A detailed guide to vegetarianism

A detailed guide to vegetarianism

In modern times, there is a rise in individuals who choose vegetarianism. They may have transitioned to veganism due to ethical, environmental, or health motives. This can be advantageous since an appropriately balanced plant-based diet can result in improved health and a longer lifespan.

However, if you don't know enough about veganism, then rushing into an entirely plant-based diet may increase the risk of nutritional deficiencies in some cases.

But don't worry, this article provides a thorough introduction to veganism for beginners. It covers all the essential information required to adopt a vegan diet properly.

Types of Vegetarianism

Interestingly, veganism does not mean eating only vegan products and vegetables at all. Vegetarianism can be broadly categorized into six types according to the types of food they consume as follows.

Vegans avoids all foods made from animals meat, poultry, fish, eggs and dairy products and foods containing them.

Semi-vegetarians are those who do not consume red meat from mammals such as cows, sheep and pigs. However, these people will consume some poultry and seafood. This is not traditional vegetarianism, but something in between.

Lacto-vegetarians' diet excludes meat, fish, poultry and eggs and foods containing them, but includes dairy products such as milk, cheese, yogurt and butter.

Ovo-vegetarians' diet excludes meat, poultry, seafood and dairy products, but allows eggs.

Lacto-ovo vegetarians' diets exclude meat, fish and poultry, but allow dairy products and eggs.

Pescatarians' diets exclude meat and poultry, dairy products and eggs, but allow fish.


Vegetarian Diet Checklist

Theoretically, vegetarians should steer clear of meat and any excluded foods in their chosen vegetarian category.

Instead, they should opt to consume mostly plant-based foods such as grains, nuts, seeds, legumes, vegetables, and fruits. Grocery stores and supermarkets now have many vegan options, like veggie burgers, chicken substitutes, and faux beef, inspired by their meat counterparts. These options aren't as healthy as whole, unprocessed vegan foods, but they provide variety to a vegan diet.

Vegetarians who are strict will avoid poultry, fish, and meat, but this depends on the type of vegetarian diet chosen. For instance, egg vegans can eat eggs, while fish vegans can eat fish.

Benefits of Vegetarianism

Vegetarian diets can help you lose weight

Research indicates that vegetarians tend to have a lower BMI and are thinner than non-vegetarians. This is due to their diets, which are generally high in vegetables, whole grains, and legumes, and have an abundance of fiber. Dietary fiber promotes satiety, leading to smaller portions, and ultimately fewer consumed calories overall. This can help you lose weight by reducing body fat and waist size.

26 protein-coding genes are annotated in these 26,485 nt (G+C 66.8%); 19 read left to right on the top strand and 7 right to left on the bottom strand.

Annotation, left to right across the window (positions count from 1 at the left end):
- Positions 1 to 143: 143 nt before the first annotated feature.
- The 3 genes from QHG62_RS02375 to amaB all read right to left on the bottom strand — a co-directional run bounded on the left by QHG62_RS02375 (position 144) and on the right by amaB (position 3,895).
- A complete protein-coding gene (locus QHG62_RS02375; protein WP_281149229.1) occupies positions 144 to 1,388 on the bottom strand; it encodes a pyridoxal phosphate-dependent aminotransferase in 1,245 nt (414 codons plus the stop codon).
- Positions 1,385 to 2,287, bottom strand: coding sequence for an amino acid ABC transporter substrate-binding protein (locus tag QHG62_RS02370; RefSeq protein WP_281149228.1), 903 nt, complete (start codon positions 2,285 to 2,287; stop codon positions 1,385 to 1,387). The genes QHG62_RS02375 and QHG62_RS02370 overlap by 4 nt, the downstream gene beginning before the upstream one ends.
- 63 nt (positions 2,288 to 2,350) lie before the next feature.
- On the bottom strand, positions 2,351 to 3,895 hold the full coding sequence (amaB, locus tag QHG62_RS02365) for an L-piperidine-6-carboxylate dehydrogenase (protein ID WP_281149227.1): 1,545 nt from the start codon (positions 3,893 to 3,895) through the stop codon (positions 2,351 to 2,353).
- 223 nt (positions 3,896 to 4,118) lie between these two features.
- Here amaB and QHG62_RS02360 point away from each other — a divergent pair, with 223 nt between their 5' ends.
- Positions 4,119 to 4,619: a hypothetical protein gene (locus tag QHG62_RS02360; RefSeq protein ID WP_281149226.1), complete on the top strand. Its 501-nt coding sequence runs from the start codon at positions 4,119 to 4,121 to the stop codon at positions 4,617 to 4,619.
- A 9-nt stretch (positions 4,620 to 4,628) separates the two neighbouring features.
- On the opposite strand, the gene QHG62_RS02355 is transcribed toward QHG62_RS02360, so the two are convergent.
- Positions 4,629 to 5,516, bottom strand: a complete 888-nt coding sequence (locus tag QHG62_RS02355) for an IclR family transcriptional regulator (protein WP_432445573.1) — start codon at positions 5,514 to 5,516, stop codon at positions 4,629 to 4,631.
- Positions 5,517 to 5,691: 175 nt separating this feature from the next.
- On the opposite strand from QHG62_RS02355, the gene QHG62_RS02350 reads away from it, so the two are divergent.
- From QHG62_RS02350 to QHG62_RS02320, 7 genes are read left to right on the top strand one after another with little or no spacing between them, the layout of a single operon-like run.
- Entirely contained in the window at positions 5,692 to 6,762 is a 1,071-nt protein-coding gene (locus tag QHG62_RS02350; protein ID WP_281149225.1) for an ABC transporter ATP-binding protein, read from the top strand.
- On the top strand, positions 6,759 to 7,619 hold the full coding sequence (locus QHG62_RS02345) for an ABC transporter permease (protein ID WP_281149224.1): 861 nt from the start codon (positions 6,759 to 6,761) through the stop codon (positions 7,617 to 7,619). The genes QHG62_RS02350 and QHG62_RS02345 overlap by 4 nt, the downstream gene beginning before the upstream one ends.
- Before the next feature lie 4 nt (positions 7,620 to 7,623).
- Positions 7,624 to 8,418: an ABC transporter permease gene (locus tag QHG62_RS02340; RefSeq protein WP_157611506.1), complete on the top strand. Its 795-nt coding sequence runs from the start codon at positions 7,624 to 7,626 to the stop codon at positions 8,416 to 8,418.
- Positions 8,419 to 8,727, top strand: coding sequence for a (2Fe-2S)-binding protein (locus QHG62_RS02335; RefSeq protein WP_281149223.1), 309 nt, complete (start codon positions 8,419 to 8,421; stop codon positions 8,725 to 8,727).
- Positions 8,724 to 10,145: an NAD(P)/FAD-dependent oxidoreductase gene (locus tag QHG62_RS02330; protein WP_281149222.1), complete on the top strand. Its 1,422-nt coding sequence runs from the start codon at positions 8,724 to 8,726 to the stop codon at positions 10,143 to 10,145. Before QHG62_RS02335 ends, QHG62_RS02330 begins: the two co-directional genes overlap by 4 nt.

A study conducted on individuals with type 2 diabetes discovered that a vegan diet was almost twice as effective for weight loss as a low-calorie diet.

Reduce the risk of diabetes

A growing number of studies have found that a plant-based diet can reduce the risk of diabetes.

A new study with over 2,000 adults discovered that people who ate more fruits, vegetables, and nuts could lower their chances of developing type 2 diabetes by 60%, in contrast to those who did not. The elevated fiber intake might be the reason behind this, as it might decrease the blood sugar response and stabilize blood sugar levels.

Reduce the risk of heart disease

Meat often has saturated and trans fats that can raise cholesterol levels in the blood. Cholesterol causes fatty buildups in blood vessels, which increases the risk of heart disease and peripheral artery disease. A vegetarian diet is naturally free of dietary cholesterol. Consuming diets high in fats and cholesterol can increase blood pressure and result in higher rates of cardiovascular disease.

Reduce the Risk of Cancer

In 2015, the World Health Organization classified red meat as a Group 2 carcinogen, meaning it may cause cancer in humans. The WHO considers processed meats (like bacon and pepperoni) as Group 1, which is carcinogenic to humans. Vegetarian diets that exclude these meats can reduce cancer risk more than non-vegetarian diets. This indicates that following a plant-based diet reduces certain cancer risks.

Improve Mood

One study found that participants who adopted an all-vegetarian or vegan diet food reported fewer depressive symptoms.


How to Start Vegetarianism

One way to start a vegan diet is to gradually reduce the meat in your diet while increasing the fruits and vegetables in your diet. Here are some tips to help you get started:

1. Gradual Increases. Increase the number of meatless meals you already enjoy week by week, such as sautéed seasonal vegetables or pasta with tomato sauce. Find ways to include leafy greens in your daily meals. Good choices include spinach, collard greens, Swiss chard, and kale.

2. Substitutions. Pick a favorite dish and try cooking without meat. For example, remove ground beef and add an extra can of black beans to cook vegetarian chili. Or use aged tofu instead of chicken to cook fajitas. You may be surprised to learn how many dishes can be made vegetarian with just a few simple changes.

3. Extension. Look up vegan recipes online. Buy or borrow vegetarian cookbooks. Go to ethnic restaurants and sample new vegan dishes. Increasing the variety of foods on your vegan diet will help meet all of your nutritional needs.

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